ES: Thanks, Jason. I have a longstanding interest in languages. I taught myself Spanish when I was 12, and went on to study Spanish and French literature in college. I picked up Portuguese by hanging around my husband's family, who are Brazilian. But there was something uniquely fascinating to me about the Creole language. I think part of that is because I am a person who is so tied to the written word that learning an oral language was new and somewhat unsettling. It made me think more about the relationship between speech, writing, and music, the fluidity of language, the relationship between language and identity, and all sorts of other things.
C: Yes, certainly it seems, at least in the way you put it in the book, that the language there can so many times be a direct offshoot of the subtle moods and emotions that people are going through -- not a formal system imposed on a chaotic society, like a traditional Romance language, but more an organic outgrowth of how people actually interact with each other, if that makes sense.
ES: Yes. I think that must be the way language always arises, initially, but Creole is by its nature, always being created and recreated (the roots of the words "creole" and "create" are the same). You can't have a prescriptive grammar for such a language, the way you do for English or Spanish.
C: And then the other major event in your book is that you developed an eating disorder while there, even though you had no history of such behavior when younger. People can read the book itself for a lot more on that; but my question is whether it was difficult after the fact to decide that you were going to write about it as part of your memoir? There's not only the confessional angle but the fact that it would make your book of essays a much more complicated thing, when the easier and safer thing would be to just write a traditional Peace Corps memoir like everyone else does.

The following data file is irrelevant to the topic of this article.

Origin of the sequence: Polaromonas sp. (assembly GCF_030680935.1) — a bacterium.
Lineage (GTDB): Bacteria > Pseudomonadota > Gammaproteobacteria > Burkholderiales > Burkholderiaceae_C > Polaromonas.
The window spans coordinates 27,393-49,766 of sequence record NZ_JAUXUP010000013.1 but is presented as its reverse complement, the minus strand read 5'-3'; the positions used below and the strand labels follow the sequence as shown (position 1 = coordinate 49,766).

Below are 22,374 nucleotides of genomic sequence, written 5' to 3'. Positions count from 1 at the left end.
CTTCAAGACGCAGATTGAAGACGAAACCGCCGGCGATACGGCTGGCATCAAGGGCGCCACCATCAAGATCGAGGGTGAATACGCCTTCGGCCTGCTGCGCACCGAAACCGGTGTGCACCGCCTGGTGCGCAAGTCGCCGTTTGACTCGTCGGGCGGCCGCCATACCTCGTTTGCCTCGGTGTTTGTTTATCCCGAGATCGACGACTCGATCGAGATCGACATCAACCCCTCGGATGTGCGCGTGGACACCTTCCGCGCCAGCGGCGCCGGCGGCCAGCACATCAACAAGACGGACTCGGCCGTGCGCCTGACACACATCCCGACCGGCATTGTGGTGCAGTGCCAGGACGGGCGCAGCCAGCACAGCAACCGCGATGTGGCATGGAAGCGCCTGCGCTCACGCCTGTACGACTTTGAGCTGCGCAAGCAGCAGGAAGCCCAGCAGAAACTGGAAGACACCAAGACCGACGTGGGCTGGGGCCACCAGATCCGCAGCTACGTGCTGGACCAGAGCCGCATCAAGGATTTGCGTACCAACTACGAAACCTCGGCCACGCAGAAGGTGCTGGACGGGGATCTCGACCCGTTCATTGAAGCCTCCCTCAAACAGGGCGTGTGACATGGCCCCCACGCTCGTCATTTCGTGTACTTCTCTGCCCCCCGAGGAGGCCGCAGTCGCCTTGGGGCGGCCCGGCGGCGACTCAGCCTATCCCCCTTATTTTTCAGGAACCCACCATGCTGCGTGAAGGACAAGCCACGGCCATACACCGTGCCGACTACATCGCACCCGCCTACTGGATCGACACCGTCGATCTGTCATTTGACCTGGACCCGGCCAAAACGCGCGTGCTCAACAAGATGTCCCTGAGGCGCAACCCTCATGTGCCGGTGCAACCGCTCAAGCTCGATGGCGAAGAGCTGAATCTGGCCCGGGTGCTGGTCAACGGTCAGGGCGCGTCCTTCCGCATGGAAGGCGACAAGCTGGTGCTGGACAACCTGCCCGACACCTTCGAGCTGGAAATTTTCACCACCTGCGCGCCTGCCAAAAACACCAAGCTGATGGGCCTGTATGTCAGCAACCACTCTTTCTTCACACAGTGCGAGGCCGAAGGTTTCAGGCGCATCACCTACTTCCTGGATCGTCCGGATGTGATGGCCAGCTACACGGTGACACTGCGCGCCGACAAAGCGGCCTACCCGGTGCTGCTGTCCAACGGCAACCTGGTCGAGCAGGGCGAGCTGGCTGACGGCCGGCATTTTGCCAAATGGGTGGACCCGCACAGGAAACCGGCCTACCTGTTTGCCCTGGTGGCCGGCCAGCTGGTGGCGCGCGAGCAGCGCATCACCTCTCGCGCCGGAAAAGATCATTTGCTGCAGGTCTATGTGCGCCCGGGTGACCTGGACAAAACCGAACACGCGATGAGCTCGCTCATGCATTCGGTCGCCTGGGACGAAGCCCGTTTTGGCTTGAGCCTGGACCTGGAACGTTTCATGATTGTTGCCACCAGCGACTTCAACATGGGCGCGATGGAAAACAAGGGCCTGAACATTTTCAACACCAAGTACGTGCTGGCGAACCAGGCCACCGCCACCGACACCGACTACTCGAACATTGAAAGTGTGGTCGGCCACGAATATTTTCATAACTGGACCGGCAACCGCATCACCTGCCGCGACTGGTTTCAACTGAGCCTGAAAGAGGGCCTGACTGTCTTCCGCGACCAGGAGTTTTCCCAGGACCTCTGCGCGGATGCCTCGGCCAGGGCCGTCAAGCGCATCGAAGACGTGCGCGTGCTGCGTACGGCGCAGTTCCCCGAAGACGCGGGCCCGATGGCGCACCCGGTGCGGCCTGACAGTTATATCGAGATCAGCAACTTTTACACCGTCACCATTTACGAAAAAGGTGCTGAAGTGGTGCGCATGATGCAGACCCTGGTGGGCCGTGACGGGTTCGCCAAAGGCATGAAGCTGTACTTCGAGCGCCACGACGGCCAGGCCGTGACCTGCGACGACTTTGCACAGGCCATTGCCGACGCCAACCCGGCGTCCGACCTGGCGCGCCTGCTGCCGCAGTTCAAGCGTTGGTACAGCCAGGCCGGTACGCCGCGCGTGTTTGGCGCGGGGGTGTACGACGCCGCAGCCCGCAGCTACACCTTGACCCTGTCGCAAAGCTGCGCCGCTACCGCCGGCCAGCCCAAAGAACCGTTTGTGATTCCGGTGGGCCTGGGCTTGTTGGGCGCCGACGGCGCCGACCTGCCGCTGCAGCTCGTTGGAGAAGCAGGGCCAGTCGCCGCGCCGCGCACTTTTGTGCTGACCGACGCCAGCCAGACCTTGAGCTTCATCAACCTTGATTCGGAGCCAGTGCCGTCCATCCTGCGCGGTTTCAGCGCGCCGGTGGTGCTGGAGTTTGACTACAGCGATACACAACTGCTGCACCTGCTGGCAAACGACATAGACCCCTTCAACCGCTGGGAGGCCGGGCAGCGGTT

ES: Well, it wasn't much of a question for me. I knew that for the book to be honest, I had to include these experiences. I also feel that my eating disorder was so integrally related to my experience of Cape Verde and its culture that I didn't think I could leave it out. For me, both the eating disorder and the struggles I went through in my marriage provide a lot of the narrative arc of my experience in Cape Verde--and hence, the narrative arc of my book.
C: If I have this correct, this is your first book of prose, after mostly concentrating on poetry up to now in your literary career. What led you to take on your first narrative project, and how much do you feel your poetry background influenced how you wrote this?
ES: This is my first book of prose. I actually wrote the first draft of it years ago, though, soon after returning from the Peace Corps. I would consider myself primarily a poet, though. But whenever I went to write about Cape Verde, I felt I needed to explain more--it needed more context than poetry allowed. But I do feel my style is influence by my poetry background. I pay a great deal of attention to language, to how the words sound, and to image and metaphor.
C: How has the manuscript changed in the ten or so years between the first draft and now?
ES: The first draft wasn't chronological and had no narrative arc whatsoever. It also included some post-college academic posturing and its share overwrought, overly "poetic" writing.
C: Well, we're unfortunately out of time -- you're literally getting on a plane tomorrow and heading to AWP -- but I appreciate you gabbing with us for a bit. It's a great book and I'm glad it's finally coming out for others to see. Please come visit us in Chicago sometime soon!
ES: Thank you so much, Jason! It was great chatting with you.